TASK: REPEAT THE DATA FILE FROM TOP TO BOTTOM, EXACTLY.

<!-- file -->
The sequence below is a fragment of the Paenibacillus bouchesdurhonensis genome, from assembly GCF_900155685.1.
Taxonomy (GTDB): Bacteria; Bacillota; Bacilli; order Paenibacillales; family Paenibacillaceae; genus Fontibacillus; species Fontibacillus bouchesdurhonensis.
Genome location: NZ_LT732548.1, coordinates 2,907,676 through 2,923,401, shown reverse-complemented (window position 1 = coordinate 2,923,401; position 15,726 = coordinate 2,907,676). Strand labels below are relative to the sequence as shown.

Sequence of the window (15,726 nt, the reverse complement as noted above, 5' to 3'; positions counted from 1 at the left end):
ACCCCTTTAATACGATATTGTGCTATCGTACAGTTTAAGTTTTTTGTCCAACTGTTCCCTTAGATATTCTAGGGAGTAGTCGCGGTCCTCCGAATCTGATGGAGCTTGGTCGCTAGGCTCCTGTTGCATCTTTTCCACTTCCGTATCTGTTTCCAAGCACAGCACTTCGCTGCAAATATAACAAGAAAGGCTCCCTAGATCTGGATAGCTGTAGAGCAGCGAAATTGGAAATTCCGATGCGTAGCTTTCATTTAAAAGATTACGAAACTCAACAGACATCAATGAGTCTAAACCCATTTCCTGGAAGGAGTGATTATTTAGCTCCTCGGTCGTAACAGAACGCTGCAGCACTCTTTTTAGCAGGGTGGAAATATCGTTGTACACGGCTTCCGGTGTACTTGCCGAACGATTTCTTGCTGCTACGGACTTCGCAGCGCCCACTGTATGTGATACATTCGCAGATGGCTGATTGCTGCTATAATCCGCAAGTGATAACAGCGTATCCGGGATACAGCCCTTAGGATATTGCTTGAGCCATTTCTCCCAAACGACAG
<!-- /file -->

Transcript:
The sequence below is a fragment of the Paenibacillus bouchesdurhonensis genome, from assembly GCF_900155685.1.
Taxonomy (GTDB): Bacteria; Bacillota; Bacilli; order Paenibacillales; family Paenibacillaceae; genus Fontibacillus; species Fontibacillus bouchesdurhonensis.
Genome location: NZ_LT732548.1, coordinates 2,907,676 through 2,923,401, shown reverse-complemented (window position 1 = coordinate 2,923,401; position 15,726 = coordinate 2,907,676). Strand labels below are relative to the sequence as shown.

Sequence of the window (15,726 nt, the reverse complement as noted above, 5' to 3'; positions counted from 1 at the left end):
ACCCCTTTAATACGATATTGTGCTATCGTACAGTTTAAGTTTTTTGTCCAACTGTTCCCTTAGATATTCTAGGGAGTAGTCGCGGTCCTCCGAATCTGATGGAGCTTGGTCGCTAGGCTCCTGTTGCATCTTTTCCACTTCCGTATCTGTTTCCAAGCACAGCACTTCGCTGCAAATATAACAAGAAAGGCTCCCTAGATCTGGATAGCTGTAGAGCAGCGAAATTGGAAATTCCGATGCGTAGCTTTCATTTAAAAGATTACGAAACTCAACAGACATCAATGAGTCTAAACCCATTTCCTGGAAGGAGTGATTATTTAGCTCCTCGGTCGTAACAGAACGCTGCAGCACTCTTTTTAGCAGGGTGGAAATATCGTTGTACACGGCTTCCGGTGTACTTGCCGAACGATTTCTTGCTGCTACGGACTTCGCAGCGCCCACTGTATGTGATACATTCGCAGATGGCTGATTGCTGCTATAATCCGCAAGTGATAACAGCGTATCCGGGATACAGCCCTTAGGATATTGCTTGAGCCATTTCTCCCAAACGACAG